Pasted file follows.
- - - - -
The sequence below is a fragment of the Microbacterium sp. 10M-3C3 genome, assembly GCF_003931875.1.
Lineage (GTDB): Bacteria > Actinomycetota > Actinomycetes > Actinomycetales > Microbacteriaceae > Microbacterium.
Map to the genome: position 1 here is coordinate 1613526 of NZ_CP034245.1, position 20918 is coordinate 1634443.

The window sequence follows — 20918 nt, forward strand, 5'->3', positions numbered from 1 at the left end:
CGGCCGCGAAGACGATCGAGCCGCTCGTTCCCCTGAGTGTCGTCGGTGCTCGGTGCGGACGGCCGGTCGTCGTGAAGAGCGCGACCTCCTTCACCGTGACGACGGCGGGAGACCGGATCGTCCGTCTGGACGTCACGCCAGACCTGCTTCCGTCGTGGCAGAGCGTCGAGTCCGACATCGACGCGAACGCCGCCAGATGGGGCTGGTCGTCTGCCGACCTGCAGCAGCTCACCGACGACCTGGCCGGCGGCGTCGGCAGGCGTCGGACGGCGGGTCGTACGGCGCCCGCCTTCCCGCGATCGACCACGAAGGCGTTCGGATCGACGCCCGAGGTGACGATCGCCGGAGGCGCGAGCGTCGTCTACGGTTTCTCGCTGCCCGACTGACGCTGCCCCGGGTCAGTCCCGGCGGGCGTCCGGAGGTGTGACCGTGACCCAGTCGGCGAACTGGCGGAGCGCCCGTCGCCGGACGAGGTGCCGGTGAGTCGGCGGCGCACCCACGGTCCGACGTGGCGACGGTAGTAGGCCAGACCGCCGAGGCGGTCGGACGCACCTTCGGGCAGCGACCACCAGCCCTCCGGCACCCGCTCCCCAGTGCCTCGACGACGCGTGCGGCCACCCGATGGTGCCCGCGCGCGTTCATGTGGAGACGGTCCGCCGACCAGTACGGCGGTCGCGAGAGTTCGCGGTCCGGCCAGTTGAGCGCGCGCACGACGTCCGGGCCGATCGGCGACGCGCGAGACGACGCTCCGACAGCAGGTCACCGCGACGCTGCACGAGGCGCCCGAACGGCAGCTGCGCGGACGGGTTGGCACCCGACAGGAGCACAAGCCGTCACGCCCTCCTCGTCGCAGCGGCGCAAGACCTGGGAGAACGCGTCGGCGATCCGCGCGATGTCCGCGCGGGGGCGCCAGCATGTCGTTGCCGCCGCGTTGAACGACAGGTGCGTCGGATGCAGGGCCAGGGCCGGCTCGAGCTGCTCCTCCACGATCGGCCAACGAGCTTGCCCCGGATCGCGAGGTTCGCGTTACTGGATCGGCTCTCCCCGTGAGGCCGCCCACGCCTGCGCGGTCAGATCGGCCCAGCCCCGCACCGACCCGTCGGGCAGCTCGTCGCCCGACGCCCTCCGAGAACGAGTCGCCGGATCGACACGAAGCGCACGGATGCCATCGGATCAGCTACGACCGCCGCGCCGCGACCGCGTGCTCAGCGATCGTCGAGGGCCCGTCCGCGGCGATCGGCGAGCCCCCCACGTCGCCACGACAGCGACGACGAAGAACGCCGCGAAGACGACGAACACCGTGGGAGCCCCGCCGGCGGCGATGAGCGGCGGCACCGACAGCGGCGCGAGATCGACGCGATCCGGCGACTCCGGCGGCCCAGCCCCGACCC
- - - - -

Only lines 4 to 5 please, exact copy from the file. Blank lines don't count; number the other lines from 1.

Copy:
The window sequence follows — 20918 nt, forward strand, 5'->3', positions numbered from 1 at the left end:
CGGCCGCGAAGACGATCGAGCCGCTCGTTCCCCTGAGTGTCGTCGGTGCTCGGTGCGGACGGCCGGTCGTCGTGAAGAGCGCGACCTCCTTCACCGTGACGACGGCGGGAGACCGGATCGTCCGTCTGGACGTCACGCCAGACCTGCTTCCGTCGTGGCAGAGCGTCGAGTCCGACATCGACGCGAACGCCGCCAGATGGGGCTGGTCGTCTGCCGACCTGCAGCAGCTCACCGACGACCTGGCCGGCGGCGTCGGCAGGCGTCGGACGGCGGGTCGTACGGCGCCCGCCTTCCCGCGATCGACCACGAAGGCGTTCGGATCGACGCCCGAGGTGACGATCGCCGGAGGCGCGAGCGTCGTCTACGGTTTCTCGCTGCCCGACTGACGCTGCCCCGGGTCAGTCCCGGCGGGCGTCCGGAGGTGTGACCGTGACCCAGTCGGCGAACTGGCGGAGCGCCCGTCGCCGGACGAGGTGCCGGTGAGTCGGCGGCGCACCCACGGTCCGACGTGGCGACGGTAGTAGGCCAGACCGCCGAGGCGGTCGGACGCACCTTCGGGCAGCGACCACCAGCCCTCCGGCACCCGCTCCCCAGTGCCTCGACGACGCGTGCGGCCACCCGATGGTGCCCGCGCGCGTTCATGTGGAGACGGTCCGCCGACCAGTACGGCGGTCGCGAGAGTTCGCGGTCCGGCCAGTTGAGCGCGCGCACGACGTCCGGGCCGATCGGCGACGCGCGAGACGACGCTCCGACAGCAGGTCACCGCGACGCTGCACGAGGCGCCCGAACGGCAGCTGCGCGGACGGGTTGGCACCCGACAGGAGCACAAGCCGTCACGCCCTCCTCGTCGCAGCGGCGCAAGACCTGGGAGAACGCGTCGGCGATCCGCGCGATGTCCGCGCGGGGGCGCCAGCATGTCGTTGCCGCCGCGTTGAACGACAGGTGCGTCGGATGCAGGGCCAGGGCCGGCTCGAGCTGCTCCTCCACGATCGGCCAACGAGCTTGCCCCGGATCGCGAGGTTCGCGTTACTGGATCGGCTCTCCCCGTGAGGCCGCCCACGCCTGCGCGGTCAGATCGGCCCAGCCCCGCACCGACCCGTCGGGCAGCTCGTCGCCCGACGCCCTCCGAGAACGAGTCGCCGGATCGACACGAAGCGCACGGATGCCATCGGATCAGCTACGACCGCCGCGCCGCGACCGCGTGCTCAGCGATCGTCGAGGGCCCGTCCGCGGCGATCGGCGAGCCCCCCACGTCGCCACGACAGCGACGACGAAGAACGCCGCGAAGACGACGAACACCGTGGGAGCCCCGCCGGCGGCGATGAGCGGCGGCACCGACAGCGGCGCGAGATCGACGCGATCCGGCGACTCCGGCGGCCCAGCCCCGACCC